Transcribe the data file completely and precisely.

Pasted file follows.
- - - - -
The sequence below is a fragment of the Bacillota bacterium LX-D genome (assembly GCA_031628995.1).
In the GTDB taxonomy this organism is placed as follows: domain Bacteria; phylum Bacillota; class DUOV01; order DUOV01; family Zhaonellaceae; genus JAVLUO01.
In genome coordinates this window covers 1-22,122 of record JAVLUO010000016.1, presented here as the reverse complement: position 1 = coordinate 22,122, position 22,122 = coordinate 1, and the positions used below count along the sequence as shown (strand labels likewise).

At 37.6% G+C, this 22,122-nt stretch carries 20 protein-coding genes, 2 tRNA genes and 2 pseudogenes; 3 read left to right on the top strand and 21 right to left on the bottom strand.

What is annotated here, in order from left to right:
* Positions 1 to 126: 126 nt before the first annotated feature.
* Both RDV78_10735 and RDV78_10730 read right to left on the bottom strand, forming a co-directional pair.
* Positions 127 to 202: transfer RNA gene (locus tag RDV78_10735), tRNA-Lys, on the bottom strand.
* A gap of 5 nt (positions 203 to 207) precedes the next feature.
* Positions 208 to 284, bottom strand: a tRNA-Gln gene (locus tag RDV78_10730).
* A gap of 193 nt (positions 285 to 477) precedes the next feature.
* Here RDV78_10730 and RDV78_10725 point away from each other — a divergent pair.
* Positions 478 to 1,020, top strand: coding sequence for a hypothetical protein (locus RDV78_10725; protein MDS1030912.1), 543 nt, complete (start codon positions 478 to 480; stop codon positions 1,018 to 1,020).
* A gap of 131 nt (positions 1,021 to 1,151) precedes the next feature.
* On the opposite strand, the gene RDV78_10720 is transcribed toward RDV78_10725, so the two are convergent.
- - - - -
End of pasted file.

The sequence below is a fragment of the Bacillota bacterium LX-D genome (assembly GCA_031628995.1).
In the GTDB taxonomy this organism is placed as follows: domain Bacteria; phylum Bacillota; class DUOV01; order DUOV01; family Zhaonellaceae; genus JAVLUO01.
In genome coordinates this window covers 1-22,122 of record JAVLUO010000016.1, presented here as the reverse complement: position 1 = coordinate 22,122, position 22,122 = coordinate 1, and the positions used below count along the sequence as shown (strand labels likewise).

At 37.6% G+C, this 22,122-nt stretch carries 20 protein-coding genes, 2 tRNA genes and 2 pseudogenes; 3 read left to right on the top strand and 21 right to left on the bottom strand.

What is annotated here, in order from left to right:
* Positions 1 to 126: 126 nt before the first annotated feature.
* Both RDV78_10735 and RDV78_10730 read right to left on the bottom strand, forming a co-directional pair.
* Positions 127 to 202: transfer RNA gene (locus tag RDV78_10735), tRNA-Lys, on the bottom strand.
* A gap of 5 nt (positions 203 to 207) precedes the next feature.
* Positions 208 to 284, bottom strand: a tRNA-Gln gene (locus tag RDV78_10730).
* A gap of 193 nt (positions 285 to 477) precedes the next feature.
* Here RDV78_10730 and RDV78_10725 point away from each other — a divergent pair.
* Positions 478 to 1,020, top strand: coding sequence for a hypothetical protein (locus RDV78_10725; protein MDS1030912.1), 543 nt, complete (start codon positions 478 to 480; stop codon positions 1,018 to 1,020).
* A gap of 131 nt (positions 1,021 to 1,151) precedes the next feature.
* On the opposite strand, the gene RDV78_10720 is transcribed toward RDV78_10725, so the two are convergent.